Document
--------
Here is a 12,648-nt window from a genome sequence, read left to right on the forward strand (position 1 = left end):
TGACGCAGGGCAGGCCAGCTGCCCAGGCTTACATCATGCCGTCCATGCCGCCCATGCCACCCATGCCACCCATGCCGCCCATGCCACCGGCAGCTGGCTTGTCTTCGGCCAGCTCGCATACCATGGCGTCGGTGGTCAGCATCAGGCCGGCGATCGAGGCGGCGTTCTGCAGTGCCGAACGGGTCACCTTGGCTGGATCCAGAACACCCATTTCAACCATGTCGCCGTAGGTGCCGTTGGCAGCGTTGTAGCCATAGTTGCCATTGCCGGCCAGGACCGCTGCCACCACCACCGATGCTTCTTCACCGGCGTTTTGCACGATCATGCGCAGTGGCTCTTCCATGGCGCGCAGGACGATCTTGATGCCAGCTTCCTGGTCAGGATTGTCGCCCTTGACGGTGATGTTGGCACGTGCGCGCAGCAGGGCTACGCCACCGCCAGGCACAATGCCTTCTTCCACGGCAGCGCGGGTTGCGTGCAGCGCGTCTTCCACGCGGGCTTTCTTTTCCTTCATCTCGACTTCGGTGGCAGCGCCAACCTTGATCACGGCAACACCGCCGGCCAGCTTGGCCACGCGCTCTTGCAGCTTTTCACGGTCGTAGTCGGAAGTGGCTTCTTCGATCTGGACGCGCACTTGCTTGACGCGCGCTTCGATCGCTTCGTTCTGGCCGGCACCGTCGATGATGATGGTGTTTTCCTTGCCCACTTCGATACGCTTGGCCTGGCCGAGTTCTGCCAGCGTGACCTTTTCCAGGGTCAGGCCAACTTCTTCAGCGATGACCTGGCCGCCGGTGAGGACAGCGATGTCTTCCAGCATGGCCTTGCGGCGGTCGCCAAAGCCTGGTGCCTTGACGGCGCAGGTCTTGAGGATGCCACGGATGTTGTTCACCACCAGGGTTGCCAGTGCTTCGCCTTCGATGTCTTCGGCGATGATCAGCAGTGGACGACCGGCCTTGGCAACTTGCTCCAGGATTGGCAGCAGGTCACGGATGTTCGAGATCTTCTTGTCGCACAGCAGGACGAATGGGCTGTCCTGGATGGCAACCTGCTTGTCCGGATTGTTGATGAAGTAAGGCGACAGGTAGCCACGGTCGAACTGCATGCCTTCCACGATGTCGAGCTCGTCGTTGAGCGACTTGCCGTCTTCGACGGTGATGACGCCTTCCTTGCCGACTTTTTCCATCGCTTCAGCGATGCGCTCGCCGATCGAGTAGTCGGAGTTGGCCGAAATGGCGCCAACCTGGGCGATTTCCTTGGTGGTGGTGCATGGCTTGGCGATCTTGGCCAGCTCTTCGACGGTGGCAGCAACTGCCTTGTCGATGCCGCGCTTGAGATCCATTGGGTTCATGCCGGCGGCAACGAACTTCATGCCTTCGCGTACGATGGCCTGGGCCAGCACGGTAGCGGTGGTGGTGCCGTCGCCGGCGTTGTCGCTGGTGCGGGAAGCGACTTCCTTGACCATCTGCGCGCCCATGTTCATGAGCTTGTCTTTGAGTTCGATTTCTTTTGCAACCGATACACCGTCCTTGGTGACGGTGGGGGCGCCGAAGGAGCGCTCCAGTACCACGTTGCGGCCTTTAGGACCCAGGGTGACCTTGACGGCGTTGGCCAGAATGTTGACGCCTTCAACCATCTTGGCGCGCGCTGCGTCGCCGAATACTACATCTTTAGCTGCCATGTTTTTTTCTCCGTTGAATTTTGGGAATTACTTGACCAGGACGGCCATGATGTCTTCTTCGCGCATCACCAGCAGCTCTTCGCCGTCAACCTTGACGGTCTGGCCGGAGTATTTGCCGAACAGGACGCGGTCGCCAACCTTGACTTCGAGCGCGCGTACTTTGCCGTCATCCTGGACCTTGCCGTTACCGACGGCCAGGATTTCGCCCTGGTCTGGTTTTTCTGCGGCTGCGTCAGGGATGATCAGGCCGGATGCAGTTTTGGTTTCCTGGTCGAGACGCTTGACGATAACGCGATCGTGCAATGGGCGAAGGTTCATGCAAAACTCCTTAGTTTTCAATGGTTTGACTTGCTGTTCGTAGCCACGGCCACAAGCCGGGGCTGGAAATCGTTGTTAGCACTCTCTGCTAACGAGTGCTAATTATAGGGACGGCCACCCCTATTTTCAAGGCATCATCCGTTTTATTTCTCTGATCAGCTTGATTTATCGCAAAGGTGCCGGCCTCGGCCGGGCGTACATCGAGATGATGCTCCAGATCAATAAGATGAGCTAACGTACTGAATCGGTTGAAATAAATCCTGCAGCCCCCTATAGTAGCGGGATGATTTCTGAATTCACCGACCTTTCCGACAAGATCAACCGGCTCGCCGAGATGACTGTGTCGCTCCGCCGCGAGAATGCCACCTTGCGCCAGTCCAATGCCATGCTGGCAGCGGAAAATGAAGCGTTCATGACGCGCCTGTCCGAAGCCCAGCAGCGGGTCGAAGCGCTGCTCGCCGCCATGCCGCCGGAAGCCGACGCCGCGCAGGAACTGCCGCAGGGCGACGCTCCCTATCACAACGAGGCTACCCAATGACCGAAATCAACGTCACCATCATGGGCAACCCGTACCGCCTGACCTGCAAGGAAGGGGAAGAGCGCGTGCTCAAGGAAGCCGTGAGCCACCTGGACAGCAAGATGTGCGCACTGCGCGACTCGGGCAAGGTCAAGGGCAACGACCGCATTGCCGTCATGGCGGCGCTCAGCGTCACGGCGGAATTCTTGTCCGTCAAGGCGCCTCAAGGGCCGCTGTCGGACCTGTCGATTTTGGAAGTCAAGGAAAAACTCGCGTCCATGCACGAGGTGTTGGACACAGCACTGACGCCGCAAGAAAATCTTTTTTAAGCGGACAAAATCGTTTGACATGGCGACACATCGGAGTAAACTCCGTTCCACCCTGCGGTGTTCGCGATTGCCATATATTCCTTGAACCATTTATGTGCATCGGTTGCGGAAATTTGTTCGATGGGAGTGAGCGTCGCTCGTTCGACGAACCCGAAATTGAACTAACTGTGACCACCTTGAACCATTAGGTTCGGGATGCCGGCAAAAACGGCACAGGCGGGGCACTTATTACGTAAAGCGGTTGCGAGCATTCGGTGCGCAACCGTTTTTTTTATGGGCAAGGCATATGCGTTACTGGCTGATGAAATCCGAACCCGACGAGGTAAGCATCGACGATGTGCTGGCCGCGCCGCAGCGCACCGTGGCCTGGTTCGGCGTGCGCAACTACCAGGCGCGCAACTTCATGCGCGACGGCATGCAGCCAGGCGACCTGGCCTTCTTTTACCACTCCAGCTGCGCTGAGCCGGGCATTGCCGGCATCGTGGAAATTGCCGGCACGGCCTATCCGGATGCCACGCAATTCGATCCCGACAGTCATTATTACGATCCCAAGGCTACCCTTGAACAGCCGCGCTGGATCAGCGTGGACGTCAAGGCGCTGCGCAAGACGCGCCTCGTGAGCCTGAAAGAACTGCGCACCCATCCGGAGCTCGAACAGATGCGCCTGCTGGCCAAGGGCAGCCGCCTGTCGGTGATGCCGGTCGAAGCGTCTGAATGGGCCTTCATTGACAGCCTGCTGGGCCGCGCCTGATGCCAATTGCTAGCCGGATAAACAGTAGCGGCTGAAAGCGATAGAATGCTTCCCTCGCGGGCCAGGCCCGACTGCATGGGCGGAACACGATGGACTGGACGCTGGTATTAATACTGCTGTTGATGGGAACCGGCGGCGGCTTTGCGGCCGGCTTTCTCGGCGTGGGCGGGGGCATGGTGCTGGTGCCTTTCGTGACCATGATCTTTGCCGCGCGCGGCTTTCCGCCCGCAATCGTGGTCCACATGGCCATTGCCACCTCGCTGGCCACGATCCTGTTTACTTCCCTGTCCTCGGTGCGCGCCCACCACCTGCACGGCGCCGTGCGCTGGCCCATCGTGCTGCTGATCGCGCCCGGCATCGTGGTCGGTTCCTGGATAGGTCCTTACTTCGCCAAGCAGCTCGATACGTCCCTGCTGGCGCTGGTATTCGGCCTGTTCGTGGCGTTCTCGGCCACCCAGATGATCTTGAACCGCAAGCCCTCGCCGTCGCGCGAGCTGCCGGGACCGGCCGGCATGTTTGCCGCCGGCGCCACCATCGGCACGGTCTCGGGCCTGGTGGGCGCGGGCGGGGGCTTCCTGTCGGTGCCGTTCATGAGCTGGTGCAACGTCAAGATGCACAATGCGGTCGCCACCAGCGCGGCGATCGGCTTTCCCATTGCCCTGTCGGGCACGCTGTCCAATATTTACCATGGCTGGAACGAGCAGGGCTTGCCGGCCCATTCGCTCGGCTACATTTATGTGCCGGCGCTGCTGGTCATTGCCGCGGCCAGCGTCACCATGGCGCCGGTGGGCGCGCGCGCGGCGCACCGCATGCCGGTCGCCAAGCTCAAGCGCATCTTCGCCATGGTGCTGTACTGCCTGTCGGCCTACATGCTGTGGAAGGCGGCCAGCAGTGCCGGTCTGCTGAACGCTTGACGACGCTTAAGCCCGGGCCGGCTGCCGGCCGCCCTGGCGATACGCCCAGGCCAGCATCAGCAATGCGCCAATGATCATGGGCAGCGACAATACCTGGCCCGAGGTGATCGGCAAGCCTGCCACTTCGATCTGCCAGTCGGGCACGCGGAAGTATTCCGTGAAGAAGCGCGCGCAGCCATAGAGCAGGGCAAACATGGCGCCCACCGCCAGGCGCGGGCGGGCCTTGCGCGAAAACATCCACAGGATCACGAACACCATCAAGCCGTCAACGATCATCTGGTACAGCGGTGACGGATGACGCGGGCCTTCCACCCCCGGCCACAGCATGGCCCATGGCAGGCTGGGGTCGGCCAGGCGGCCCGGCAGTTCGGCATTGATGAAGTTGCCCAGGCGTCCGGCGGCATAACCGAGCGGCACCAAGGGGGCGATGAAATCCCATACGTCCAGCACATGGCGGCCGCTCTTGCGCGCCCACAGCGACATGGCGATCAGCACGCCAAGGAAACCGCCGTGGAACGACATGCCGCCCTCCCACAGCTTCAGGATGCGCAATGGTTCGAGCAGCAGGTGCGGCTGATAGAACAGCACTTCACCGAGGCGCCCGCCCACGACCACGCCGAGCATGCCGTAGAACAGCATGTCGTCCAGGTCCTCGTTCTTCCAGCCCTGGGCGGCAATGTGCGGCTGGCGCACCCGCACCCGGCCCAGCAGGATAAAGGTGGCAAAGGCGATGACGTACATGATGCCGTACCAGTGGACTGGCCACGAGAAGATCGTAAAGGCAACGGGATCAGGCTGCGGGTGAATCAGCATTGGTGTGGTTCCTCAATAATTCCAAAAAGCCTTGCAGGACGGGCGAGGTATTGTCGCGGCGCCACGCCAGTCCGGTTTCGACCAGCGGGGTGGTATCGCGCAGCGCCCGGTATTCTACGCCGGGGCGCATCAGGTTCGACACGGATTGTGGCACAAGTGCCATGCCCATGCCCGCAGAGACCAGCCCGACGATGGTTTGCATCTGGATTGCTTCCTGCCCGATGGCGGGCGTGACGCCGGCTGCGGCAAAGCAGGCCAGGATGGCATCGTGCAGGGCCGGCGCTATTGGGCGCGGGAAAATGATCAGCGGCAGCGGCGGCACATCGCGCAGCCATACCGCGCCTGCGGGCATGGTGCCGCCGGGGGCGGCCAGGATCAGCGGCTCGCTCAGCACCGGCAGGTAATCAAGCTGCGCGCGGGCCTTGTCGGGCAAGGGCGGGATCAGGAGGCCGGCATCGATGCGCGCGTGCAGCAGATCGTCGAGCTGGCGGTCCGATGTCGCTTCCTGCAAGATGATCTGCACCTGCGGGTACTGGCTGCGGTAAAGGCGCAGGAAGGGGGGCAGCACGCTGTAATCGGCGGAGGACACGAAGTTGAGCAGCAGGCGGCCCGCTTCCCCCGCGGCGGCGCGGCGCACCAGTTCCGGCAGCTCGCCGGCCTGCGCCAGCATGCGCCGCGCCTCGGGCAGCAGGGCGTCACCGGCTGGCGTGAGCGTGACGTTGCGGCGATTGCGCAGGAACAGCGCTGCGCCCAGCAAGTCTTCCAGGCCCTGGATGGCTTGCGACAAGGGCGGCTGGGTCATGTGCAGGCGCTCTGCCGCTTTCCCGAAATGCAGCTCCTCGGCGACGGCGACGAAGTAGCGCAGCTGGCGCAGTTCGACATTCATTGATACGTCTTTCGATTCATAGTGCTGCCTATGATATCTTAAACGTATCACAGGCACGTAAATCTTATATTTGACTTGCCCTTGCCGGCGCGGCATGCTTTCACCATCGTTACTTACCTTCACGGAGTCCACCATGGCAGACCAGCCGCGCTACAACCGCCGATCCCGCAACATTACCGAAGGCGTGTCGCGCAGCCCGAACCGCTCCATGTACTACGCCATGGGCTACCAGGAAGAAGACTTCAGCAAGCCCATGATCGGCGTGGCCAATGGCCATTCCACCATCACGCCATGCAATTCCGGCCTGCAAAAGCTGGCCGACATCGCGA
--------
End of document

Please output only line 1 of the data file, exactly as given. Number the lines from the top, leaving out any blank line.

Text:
Here is a 12,648-nt window from a genome sequence, read left to right on the forward strand (position 1 = left end):